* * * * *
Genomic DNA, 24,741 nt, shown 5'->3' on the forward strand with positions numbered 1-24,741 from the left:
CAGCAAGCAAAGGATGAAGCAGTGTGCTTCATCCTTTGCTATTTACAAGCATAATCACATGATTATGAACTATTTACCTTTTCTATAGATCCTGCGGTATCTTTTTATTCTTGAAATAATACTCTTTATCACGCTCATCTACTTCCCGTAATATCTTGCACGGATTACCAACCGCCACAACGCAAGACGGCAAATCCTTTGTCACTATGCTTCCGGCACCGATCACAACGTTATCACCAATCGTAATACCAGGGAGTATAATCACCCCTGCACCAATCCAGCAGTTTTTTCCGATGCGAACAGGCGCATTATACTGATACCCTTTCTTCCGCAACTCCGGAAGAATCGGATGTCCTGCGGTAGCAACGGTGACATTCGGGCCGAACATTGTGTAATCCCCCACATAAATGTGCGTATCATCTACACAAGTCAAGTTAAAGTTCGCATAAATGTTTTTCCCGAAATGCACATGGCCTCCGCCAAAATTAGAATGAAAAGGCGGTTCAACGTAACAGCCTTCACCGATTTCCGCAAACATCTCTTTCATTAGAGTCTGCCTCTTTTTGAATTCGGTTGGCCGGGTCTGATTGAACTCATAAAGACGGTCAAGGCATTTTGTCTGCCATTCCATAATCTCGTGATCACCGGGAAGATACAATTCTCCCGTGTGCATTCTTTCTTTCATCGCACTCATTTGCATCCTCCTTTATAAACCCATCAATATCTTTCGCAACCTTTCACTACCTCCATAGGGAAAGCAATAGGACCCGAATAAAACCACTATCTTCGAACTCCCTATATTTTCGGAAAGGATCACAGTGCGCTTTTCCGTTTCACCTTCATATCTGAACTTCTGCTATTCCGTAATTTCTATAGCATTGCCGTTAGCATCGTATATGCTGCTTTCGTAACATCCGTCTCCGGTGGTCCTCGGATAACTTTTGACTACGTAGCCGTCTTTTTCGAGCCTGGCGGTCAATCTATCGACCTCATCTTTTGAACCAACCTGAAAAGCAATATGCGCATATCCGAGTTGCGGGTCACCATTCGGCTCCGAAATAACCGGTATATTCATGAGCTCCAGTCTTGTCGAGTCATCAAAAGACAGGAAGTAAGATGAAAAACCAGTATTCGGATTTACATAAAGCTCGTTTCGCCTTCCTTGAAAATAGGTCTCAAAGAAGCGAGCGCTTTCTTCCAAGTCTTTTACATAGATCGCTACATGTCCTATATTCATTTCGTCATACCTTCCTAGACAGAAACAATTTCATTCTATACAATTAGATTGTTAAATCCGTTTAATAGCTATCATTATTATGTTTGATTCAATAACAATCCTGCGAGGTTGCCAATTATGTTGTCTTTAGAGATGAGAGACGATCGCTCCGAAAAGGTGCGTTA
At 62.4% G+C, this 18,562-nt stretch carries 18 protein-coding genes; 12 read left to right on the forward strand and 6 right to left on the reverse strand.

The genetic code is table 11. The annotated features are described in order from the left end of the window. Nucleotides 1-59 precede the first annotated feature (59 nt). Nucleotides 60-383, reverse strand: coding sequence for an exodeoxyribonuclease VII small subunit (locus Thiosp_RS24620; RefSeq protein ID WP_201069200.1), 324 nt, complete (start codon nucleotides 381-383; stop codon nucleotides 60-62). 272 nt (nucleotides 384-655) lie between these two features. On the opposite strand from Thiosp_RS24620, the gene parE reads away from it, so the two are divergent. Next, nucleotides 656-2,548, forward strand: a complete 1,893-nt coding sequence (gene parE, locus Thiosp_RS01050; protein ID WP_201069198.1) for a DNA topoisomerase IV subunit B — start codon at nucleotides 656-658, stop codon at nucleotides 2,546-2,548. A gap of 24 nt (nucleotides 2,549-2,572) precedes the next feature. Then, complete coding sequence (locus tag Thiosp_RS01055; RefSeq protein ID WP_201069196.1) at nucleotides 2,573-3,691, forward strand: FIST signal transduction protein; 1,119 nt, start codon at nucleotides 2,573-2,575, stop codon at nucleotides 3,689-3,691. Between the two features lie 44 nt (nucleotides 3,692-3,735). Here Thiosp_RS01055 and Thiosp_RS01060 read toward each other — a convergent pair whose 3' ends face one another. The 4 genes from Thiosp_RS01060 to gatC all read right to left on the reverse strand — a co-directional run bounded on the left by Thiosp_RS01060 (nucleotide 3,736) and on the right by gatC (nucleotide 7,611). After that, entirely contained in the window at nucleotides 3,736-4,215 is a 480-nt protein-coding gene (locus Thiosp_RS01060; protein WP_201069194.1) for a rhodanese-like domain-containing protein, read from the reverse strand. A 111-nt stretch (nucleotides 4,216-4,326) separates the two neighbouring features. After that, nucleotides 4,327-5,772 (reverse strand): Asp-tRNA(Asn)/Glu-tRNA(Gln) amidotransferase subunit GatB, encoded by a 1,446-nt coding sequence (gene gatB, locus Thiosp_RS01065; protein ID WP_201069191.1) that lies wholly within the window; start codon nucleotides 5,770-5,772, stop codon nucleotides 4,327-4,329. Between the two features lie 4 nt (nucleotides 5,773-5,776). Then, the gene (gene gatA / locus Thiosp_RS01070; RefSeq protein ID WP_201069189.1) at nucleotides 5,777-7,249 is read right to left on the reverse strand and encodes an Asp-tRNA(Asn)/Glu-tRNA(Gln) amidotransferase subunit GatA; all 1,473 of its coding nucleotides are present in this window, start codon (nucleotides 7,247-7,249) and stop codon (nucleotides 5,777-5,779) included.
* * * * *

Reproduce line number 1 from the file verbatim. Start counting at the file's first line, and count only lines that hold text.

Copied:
Genomic DNA, 24,741 nt, shown 5'->3' on the forward strand with positions numbered 1-24,741 from the left: